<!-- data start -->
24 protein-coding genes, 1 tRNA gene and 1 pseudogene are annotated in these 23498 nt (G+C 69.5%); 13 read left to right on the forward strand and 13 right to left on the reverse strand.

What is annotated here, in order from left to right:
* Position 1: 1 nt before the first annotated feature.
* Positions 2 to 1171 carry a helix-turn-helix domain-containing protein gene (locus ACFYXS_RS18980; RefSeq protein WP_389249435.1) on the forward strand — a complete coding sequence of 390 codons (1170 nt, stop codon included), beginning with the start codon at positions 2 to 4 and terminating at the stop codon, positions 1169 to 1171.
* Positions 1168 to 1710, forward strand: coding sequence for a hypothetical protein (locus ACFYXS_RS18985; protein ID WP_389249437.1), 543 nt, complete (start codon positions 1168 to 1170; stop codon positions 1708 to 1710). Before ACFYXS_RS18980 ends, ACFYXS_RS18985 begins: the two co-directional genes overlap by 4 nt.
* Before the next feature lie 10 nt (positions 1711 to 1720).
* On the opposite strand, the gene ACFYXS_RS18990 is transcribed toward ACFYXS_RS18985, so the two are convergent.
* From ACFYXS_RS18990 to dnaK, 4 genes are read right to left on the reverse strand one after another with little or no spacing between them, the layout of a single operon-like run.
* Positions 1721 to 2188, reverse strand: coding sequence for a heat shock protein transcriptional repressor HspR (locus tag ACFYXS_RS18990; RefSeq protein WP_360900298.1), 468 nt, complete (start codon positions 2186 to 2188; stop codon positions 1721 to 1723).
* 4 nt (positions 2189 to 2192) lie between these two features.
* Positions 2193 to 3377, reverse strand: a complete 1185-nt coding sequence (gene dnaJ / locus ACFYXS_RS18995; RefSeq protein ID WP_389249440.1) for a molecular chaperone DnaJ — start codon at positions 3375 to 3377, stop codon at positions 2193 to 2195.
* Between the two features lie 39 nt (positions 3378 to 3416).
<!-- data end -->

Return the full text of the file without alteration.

24 protein-coding genes, 1 tRNA gene and 1 pseudogene are annotated in these 23498 nt (G+C 69.5%); 13 read left to right on the forward strand and 13 right to left on the reverse strand.

What is annotated here, in order from left to right:
* Position 1: 1 nt before the first annotated feature.
* Positions 2 to 1171 carry a helix-turn-helix domain-containing protein gene (locus ACFYXS_RS18980; RefSeq protein WP_389249435.1) on the forward strand — a complete coding sequence of 390 codons (1170 nt, stop codon included), beginning with the start codon at positions 2 to 4 and terminating at the stop codon, positions 1169 to 1171.
* Positions 1168 to 1710, forward strand: coding sequence for a hypothetical protein (locus ACFYXS_RS18985; protein ID WP_389249437.1), 543 nt, complete (start codon positions 1168 to 1170; stop codon positions 1708 to 1710). Before ACFYXS_RS18980 ends, ACFYXS_RS18985 begins: the two co-directional genes overlap by 4 nt.
* Before the next feature lie 10 nt (positions 1711 to 1720).
* On the opposite strand, the gene ACFYXS_RS18990 is transcribed toward ACFYXS_RS18985, so the two are convergent.
* From ACFYXS_RS18990 to dnaK, 4 genes are read right to left on the reverse strand one after another with little or no spacing between them, the layout of a single operon-like run.
* Positions 1721 to 2188, reverse strand: coding sequence for a heat shock protein transcriptional repressor HspR (locus tag ACFYXS_RS18990; RefSeq protein WP_360900298.1), 468 nt, complete (start codon positions 2186 to 2188; stop codon positions 1721 to 1723).
* 4 nt (positions 2189 to 2192) lie between these two features.
* Positions 2193 to 3377, reverse strand: a complete 1185-nt coding sequence (gene dnaJ / locus ACFYXS_RS18995; RefSeq protein ID WP_389249440.1) for a molecular chaperone DnaJ — start codon at positions 3375 to 3377, stop codon at positions 2193 to 2195.
* Between the two features lie 39 nt (positions 3378 to 3416).